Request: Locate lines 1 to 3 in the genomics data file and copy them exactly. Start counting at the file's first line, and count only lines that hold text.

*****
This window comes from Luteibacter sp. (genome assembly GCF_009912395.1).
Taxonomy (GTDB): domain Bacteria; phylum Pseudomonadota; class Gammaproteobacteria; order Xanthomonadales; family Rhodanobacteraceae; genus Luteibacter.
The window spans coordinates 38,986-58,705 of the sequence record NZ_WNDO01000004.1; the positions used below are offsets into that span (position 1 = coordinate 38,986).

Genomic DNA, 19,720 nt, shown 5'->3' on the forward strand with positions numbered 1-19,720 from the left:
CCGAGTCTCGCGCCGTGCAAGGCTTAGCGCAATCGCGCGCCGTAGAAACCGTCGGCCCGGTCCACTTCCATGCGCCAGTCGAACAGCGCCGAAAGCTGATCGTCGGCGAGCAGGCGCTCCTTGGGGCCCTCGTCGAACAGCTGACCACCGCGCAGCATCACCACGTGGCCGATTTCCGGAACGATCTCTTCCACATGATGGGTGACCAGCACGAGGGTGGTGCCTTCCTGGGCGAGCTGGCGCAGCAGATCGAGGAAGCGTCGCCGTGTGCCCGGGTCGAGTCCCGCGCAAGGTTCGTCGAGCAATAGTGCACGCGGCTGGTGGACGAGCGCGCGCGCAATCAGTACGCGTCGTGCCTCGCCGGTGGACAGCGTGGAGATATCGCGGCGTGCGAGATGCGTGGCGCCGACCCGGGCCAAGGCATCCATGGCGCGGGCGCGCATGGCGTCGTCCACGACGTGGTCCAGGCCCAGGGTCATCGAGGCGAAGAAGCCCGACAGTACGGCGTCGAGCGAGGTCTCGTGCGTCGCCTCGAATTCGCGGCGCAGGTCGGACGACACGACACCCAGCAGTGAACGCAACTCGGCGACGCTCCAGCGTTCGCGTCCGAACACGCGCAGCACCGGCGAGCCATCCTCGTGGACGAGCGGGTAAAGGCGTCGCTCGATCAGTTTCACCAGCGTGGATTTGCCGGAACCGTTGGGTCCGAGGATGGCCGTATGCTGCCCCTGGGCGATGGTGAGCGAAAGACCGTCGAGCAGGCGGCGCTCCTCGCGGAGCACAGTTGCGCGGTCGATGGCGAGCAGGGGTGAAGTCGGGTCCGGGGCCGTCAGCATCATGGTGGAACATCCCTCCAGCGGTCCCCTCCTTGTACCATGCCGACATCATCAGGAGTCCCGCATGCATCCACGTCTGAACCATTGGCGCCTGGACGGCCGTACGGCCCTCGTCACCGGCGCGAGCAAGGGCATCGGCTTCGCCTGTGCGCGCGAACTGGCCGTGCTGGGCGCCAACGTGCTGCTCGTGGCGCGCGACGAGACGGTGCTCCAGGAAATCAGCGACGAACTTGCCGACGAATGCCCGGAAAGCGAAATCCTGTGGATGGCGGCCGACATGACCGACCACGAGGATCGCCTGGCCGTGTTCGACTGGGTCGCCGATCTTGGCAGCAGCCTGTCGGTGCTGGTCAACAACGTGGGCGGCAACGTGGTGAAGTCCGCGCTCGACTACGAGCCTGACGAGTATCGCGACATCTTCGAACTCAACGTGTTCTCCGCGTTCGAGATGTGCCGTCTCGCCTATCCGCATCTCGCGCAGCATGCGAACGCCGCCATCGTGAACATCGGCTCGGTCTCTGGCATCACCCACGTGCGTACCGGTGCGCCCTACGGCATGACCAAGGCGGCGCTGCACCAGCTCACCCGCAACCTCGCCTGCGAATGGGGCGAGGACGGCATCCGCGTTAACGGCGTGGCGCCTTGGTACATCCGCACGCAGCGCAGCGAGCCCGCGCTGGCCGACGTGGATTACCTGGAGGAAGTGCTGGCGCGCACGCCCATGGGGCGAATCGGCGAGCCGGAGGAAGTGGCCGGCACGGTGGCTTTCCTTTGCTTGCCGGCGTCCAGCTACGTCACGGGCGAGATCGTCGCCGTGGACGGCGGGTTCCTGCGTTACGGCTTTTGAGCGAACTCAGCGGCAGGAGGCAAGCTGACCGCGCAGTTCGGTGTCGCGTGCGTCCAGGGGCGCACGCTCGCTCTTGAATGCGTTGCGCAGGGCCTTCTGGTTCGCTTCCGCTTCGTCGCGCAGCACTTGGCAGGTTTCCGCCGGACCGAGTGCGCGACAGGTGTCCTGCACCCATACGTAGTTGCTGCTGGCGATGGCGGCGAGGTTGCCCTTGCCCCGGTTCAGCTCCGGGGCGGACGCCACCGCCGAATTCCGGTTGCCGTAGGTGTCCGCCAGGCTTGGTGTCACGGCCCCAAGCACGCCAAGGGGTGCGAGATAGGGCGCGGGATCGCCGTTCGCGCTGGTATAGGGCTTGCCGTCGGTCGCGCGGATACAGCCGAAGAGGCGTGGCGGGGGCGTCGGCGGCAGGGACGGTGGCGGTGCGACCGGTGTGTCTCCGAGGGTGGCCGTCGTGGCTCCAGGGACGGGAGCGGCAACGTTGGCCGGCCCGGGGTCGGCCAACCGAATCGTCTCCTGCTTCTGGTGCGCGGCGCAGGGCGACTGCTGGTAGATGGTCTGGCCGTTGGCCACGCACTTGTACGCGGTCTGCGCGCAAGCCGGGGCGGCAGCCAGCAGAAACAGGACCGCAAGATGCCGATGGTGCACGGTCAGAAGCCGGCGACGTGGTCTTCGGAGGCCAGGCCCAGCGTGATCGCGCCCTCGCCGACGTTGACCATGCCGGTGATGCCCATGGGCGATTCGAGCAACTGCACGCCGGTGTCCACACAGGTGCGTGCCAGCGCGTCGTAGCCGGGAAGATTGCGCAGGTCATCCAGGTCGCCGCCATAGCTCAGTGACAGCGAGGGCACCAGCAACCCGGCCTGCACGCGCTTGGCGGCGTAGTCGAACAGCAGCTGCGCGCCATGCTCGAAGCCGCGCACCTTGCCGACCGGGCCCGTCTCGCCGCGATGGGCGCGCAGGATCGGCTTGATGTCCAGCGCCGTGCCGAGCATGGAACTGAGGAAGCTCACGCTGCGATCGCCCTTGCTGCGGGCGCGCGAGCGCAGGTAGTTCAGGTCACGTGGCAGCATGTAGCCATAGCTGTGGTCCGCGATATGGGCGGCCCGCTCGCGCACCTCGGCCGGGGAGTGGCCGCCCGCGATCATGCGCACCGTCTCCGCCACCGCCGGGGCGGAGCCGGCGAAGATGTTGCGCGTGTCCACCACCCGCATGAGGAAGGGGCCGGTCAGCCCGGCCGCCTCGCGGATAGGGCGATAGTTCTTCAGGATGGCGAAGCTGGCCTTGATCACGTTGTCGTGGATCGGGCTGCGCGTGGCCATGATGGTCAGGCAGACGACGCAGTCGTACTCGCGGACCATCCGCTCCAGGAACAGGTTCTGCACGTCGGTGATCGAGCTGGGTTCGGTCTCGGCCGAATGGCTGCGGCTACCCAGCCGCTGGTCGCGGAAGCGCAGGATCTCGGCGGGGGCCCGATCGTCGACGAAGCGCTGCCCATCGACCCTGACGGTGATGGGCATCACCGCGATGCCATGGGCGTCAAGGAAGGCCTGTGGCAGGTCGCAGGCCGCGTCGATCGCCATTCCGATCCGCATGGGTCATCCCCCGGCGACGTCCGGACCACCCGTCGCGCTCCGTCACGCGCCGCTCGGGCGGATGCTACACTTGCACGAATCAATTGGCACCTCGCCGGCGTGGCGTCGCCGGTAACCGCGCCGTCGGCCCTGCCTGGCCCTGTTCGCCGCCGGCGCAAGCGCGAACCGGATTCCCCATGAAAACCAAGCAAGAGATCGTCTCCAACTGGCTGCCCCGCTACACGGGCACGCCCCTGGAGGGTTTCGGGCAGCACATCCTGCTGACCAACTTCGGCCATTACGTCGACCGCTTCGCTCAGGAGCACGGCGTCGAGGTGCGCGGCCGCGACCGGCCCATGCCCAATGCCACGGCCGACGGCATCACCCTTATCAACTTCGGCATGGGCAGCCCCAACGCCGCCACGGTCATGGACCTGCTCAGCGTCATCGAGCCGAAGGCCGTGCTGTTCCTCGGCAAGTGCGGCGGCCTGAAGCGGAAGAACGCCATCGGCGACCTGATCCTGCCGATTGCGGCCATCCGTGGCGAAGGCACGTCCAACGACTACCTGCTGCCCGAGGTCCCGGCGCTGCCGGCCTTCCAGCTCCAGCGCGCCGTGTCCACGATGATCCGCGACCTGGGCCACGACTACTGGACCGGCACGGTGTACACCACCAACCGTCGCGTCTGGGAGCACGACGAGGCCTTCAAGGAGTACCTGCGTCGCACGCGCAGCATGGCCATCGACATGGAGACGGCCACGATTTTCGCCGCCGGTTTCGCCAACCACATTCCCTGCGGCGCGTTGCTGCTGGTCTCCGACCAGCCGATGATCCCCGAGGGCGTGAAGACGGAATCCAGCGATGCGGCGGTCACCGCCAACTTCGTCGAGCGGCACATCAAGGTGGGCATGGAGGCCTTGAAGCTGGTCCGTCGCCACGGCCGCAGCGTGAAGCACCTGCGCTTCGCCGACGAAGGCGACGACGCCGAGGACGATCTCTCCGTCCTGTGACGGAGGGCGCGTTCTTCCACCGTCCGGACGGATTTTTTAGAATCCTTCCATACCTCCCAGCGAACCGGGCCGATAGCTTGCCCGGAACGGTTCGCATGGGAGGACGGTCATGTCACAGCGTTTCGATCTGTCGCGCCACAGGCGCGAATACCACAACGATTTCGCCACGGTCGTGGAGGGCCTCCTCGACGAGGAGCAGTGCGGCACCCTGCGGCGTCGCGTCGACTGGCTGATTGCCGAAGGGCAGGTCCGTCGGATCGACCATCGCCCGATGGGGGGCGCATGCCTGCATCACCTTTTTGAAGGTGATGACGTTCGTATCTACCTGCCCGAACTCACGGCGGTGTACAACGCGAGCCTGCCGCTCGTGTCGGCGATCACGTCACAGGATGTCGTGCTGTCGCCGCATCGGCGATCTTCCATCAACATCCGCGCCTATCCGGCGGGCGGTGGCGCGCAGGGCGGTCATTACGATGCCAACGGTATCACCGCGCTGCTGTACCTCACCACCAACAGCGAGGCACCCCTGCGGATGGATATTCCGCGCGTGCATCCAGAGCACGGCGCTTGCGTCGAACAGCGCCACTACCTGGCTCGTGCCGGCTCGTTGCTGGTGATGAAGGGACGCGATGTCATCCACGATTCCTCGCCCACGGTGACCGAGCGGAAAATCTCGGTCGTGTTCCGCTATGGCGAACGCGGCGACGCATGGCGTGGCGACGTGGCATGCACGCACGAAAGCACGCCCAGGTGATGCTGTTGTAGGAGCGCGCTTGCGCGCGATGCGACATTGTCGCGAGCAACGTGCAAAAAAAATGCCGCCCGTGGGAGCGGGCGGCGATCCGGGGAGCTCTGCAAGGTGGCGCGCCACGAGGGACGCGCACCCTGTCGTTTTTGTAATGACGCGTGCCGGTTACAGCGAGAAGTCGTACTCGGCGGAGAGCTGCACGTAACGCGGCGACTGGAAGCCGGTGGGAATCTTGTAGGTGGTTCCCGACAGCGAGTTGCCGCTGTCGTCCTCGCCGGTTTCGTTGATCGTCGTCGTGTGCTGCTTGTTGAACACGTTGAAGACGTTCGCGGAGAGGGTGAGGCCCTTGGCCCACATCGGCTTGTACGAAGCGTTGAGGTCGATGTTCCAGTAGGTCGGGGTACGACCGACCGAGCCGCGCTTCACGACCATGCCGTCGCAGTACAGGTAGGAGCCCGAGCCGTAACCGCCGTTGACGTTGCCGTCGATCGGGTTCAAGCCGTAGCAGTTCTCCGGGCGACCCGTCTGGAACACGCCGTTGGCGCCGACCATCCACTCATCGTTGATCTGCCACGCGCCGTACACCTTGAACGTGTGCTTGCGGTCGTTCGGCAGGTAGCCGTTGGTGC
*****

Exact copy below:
This window comes from Luteibacter sp. (genome assembly GCF_009912395.1).
Taxonomy (GTDB): domain Bacteria; phylum Pseudomonadota; class Gammaproteobacteria; order Xanthomonadales; family Rhodanobacteraceae; genus Luteibacter.
The window spans coordinates 38,986-58,705 of the sequence record NZ_WNDO01000004.1; the positions used below are offsets into that span (position 1 = coordinate 38,986).